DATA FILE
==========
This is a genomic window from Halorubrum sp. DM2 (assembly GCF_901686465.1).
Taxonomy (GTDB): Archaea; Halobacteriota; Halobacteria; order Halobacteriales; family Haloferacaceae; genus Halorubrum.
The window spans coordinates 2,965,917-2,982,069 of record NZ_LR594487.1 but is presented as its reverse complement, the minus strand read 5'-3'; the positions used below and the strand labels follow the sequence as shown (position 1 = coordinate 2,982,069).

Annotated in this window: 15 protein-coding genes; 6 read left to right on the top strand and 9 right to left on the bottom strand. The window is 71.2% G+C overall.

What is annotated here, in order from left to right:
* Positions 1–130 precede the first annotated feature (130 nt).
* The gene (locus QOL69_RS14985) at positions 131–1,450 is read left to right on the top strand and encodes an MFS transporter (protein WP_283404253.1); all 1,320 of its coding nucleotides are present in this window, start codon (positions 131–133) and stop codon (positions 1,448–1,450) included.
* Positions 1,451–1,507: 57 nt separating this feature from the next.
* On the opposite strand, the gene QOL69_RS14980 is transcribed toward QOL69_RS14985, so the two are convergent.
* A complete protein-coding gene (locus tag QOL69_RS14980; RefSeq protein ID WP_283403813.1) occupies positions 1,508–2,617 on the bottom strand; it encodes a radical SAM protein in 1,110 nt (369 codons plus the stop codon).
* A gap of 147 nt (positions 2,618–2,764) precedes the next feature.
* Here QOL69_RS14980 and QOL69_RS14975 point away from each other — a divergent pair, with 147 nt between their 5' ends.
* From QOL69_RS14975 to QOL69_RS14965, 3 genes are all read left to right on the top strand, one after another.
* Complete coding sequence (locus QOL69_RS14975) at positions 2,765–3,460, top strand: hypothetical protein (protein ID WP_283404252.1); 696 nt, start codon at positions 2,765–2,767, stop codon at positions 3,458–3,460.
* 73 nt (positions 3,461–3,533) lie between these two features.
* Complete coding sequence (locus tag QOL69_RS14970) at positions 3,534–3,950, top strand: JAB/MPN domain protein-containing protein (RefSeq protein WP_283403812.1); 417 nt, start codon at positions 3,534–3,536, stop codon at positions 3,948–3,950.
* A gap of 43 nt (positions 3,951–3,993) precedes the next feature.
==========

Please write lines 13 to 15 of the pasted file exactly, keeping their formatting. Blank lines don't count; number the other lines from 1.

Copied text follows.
* From QOL69_RS14975 to QOL69_RS14965, 3 genes are all read left to right on the top strand, one after another.
* Complete coding sequence (locus QOL69_RS14975) at positions 2,765–3,460, top strand: hypothetical protein (protein ID WP_283404252.1); 696 nt, start codon at positions 2,765–2,767, stop codon at positions 3,458–3,460.
* 73 nt (positions 3,461–3,533) lie between these two features.